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  8. Oh, I laughed so hard when you showed the carrot and hummus gesture- keep doing that because it brings such a nice connection for me to who you are and what you are doing with this website. And I sure need to smile when taking care of my health. Thank you!




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  9. Vitamins are safe, effective, efficacious, cheap, and beneficial. Dr. Pauling and Dr. Hoffer reported a lifespan benefit from vitamins. Food processing robs many foods of much nutrition. It seems clear to me that disease is based on deficiencies of nutrients and minerals, which is correctable with nutrition and vitamins. It is very difficult to design a diet with enough Niacin or Vitamin E. Humans evolved to live without certain nutrients, like Vitamin C, which can have profound health effects when added back to the diet. Dr. Pauling was convinced heart disease was scurvy. When heart patients were given vitamin C, they’re health improved. In the Tomato Effect, you show that nutrients are at the basis of correcting disease. Sometimes it takes a lot of vitamins.




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    1. Matthew, it’s been shown repeatedly that vitamins in pills are nowhere near as safe or beneficial as vitamins and nutrients in real food. Though in special cases there may be exceptions, a healthy diet is always the primary goal.




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    2. The phrasing ‘humans evolved to live without vitamin C” is unfortunate. Human ancestors long ago lost the ability to make vitamin C, because it was abundant in foods.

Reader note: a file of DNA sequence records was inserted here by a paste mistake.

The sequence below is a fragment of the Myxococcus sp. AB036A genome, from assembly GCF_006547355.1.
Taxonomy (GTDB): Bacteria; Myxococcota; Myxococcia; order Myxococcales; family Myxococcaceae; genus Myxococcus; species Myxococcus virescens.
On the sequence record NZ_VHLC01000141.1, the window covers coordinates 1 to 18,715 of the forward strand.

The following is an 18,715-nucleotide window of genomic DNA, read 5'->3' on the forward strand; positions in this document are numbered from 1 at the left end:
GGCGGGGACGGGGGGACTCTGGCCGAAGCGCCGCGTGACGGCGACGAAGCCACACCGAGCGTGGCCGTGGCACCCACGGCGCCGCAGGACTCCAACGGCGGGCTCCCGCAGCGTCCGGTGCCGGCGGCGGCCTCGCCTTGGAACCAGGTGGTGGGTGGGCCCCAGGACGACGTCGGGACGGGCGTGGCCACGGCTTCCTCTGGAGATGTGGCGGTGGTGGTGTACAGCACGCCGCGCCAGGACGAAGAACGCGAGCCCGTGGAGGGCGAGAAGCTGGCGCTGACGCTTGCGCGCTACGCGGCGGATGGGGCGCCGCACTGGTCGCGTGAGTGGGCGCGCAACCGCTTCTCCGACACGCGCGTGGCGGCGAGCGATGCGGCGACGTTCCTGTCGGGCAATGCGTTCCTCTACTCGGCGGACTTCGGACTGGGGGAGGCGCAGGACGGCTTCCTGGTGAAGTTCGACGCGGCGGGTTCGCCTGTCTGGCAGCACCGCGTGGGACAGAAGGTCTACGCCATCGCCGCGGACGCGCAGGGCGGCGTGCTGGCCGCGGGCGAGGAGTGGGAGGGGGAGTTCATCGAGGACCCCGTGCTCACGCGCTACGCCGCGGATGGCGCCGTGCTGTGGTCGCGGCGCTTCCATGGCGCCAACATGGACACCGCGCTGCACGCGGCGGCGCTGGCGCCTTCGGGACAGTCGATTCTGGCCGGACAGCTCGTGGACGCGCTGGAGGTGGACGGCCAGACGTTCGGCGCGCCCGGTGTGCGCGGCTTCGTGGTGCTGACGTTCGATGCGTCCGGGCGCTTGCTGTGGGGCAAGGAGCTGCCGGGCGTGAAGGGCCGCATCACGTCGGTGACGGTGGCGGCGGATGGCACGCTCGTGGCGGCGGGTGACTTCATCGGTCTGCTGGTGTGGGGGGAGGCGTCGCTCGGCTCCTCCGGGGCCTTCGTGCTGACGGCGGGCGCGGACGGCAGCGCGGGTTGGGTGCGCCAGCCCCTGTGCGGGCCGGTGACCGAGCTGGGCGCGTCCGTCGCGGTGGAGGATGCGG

0
      1. Thank you very much for clarifying my post! I should say humans evolved to not make Vitamin C based on abundant Vitamin C in foods. Dr Pauling argues that Lipoprotein (A) functions as Vitamin C in repairing arteries. He argues that Lysine and Vitamin C can rebuild arteries in those with heart disease. He has a patent on treating donated hearts with Lysine and Vitamin C to repair damage. I do not know if this patent has been used.




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        1. Fascinating, and maybe there are studies that can validate LP’s ideas, though Lp(a) is a risk factor for atherosclerotic ills, independent of LDL.




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    1. *this is a very comprehensive list of foods showing antioxidant levels measured in mmol/ 100gm. Also shows varying levels in different forms of the same food ie fresh, frozen, dried , ground etc.




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  10. Thank you Dr. Greger. I do have a question. If supplements are found to be so consistently ineffective and sometimes disease causing, how is it that the supplements that vegans require for a complete diet profile of nutrients (b12, vit D, dha) are recommended and beneficial? Please do a video and tackle this topic directly. Thank you.




    0
    1. It does seem like there is some amount of inconsistency on the issue of vitamin D supplementation from NF. But vitamin D is absolutely not required to be a healthy vegan. It’s the sunshine vitamin. Dr. McDougall, for example, does not recommend D supplements but rather fresh air and sunshine.

      Vitamin B12 is produced by soil bacteria. As far as I can tell, there’s general agreement by plant based doctors that lack of B12 would not occur were it not for the hyper sanitization of food these days. Interestingly, on page 232 of “The China Study”, T. Colin Campbell states that “Research has convincingly shown that plants grown in healthy soil that has a good concentration of B12 will readily absorb this nutrient.” He cites the paper by Mozafar A., “Enrichment of some B vitamins in plants with application of organic fertilizers.” Plant and Soil 167 (1994): 305-311 Here’s the link.
      http://link.springer.com/article/10.1007/BF00007957




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      1. “It’s the sunshine vitamin. Dr. McDougall, for example, does not recommend D supplements but rather fresh air and sunshine.”
        if you live in Florida or the tropics maybe and also not everyone can absorb vitamin D through this process so they may have a hard time getting there levels from the sun alone, its kind of like omega 3 from plant sources, yes its there but not readily available and some people cant’ absorb it efficiently, which is why you need a marine algae oil that can be easily absorbed